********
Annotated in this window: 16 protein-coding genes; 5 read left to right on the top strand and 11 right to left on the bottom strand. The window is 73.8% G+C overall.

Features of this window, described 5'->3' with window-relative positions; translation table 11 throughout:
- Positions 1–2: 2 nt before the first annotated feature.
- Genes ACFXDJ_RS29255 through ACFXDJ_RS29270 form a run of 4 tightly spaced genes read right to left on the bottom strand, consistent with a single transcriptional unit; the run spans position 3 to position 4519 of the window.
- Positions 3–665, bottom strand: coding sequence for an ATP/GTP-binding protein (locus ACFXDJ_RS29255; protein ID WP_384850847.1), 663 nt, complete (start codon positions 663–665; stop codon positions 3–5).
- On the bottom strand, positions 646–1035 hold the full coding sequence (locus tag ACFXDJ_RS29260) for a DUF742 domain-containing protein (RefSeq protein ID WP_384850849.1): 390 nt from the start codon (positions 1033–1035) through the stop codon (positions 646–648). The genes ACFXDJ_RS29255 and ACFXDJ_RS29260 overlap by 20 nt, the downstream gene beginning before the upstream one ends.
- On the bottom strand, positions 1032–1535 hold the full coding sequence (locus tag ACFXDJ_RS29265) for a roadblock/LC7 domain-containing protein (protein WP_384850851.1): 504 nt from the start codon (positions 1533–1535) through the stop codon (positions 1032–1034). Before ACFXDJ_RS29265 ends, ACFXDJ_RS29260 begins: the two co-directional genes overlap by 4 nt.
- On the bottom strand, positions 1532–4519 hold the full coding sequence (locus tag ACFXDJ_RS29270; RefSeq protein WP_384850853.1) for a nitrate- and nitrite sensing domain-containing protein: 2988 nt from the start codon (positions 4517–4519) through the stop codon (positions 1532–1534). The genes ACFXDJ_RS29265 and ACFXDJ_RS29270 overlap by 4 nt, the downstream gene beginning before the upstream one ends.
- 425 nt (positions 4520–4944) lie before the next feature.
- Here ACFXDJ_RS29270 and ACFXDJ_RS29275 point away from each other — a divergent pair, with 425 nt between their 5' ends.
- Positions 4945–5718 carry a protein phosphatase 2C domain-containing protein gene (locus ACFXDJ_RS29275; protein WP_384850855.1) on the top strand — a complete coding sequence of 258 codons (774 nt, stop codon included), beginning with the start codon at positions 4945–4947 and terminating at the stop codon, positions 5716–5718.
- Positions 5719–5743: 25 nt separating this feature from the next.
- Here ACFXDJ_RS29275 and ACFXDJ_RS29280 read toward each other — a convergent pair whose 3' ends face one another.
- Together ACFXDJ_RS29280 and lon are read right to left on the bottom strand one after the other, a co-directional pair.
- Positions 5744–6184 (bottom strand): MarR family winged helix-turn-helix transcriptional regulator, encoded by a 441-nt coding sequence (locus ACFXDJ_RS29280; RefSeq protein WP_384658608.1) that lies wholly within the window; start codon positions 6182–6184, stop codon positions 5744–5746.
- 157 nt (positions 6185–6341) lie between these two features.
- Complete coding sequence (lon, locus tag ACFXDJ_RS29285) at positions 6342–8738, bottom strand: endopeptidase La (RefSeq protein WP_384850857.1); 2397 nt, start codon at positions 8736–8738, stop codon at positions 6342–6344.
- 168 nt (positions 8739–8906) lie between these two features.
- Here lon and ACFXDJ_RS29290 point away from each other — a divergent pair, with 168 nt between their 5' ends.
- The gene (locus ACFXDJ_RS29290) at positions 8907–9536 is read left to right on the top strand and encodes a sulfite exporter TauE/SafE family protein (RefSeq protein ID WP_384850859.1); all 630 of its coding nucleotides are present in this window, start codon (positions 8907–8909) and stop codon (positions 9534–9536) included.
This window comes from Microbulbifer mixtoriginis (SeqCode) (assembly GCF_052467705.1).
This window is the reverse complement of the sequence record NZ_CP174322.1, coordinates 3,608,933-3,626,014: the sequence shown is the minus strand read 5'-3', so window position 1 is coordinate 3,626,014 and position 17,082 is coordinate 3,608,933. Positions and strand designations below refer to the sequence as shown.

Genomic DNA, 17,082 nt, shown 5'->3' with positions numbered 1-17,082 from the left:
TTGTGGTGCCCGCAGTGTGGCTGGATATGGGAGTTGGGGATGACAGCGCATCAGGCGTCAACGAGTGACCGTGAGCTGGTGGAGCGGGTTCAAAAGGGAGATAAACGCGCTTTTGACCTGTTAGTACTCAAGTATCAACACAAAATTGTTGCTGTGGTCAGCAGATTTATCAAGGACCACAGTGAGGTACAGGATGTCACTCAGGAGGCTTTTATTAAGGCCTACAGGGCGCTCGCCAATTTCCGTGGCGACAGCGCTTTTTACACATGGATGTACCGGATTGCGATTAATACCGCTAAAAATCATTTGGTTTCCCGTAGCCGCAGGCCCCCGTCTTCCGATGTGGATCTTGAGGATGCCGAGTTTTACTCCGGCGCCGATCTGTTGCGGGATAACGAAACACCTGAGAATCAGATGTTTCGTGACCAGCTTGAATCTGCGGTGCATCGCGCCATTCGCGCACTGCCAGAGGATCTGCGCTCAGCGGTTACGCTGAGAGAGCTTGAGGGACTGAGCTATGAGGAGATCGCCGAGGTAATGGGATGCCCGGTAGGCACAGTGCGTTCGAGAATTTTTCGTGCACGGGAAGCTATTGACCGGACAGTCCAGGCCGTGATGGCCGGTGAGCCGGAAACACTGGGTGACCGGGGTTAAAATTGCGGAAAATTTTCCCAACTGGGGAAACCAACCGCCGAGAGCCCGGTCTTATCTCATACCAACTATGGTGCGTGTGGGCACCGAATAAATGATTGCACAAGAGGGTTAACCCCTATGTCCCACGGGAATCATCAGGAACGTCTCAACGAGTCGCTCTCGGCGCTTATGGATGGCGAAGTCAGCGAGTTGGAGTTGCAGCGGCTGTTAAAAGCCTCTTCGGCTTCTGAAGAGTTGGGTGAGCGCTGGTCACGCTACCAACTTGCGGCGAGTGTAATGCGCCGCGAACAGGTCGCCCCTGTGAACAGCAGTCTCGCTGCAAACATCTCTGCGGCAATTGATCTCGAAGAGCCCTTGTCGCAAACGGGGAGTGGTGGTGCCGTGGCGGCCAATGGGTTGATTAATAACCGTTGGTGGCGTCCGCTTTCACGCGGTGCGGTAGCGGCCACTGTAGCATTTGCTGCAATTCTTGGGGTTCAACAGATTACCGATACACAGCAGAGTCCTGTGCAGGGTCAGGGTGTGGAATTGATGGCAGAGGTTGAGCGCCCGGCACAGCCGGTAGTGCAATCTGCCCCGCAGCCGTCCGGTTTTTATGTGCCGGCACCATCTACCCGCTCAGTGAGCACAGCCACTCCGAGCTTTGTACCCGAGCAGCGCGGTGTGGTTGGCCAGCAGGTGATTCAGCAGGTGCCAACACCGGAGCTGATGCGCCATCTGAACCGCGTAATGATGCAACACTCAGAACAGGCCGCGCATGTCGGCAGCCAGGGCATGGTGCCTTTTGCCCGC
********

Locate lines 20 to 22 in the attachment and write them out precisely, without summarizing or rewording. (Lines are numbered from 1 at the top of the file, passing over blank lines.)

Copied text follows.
- The gene (locus ACFXDJ_RS29290) at positions 8907–9536 is read left to right on the top strand and encodes a sulfite exporter TauE/SafE family protein (RefSeq protein ID WP_384850859.1); all 630 of its coding nucleotides are present in this window, start codon (positions 8907–8909) and stop codon (positions 9534–9536) included.
This window comes from Microbulbifer mixtoriginis (SeqCode) (assembly GCF_052467705.1).
This window is the reverse complement of the sequence record NZ_CP174322.1, coordinates 3,608,933-3,626,014: the sequence shown is the minus strand read 5'-3', so window position 1 is coordinate 3,626,014 and position 17,082 is coordinate 3,608,933. Positions and strand designations below refer to the sequence as shown.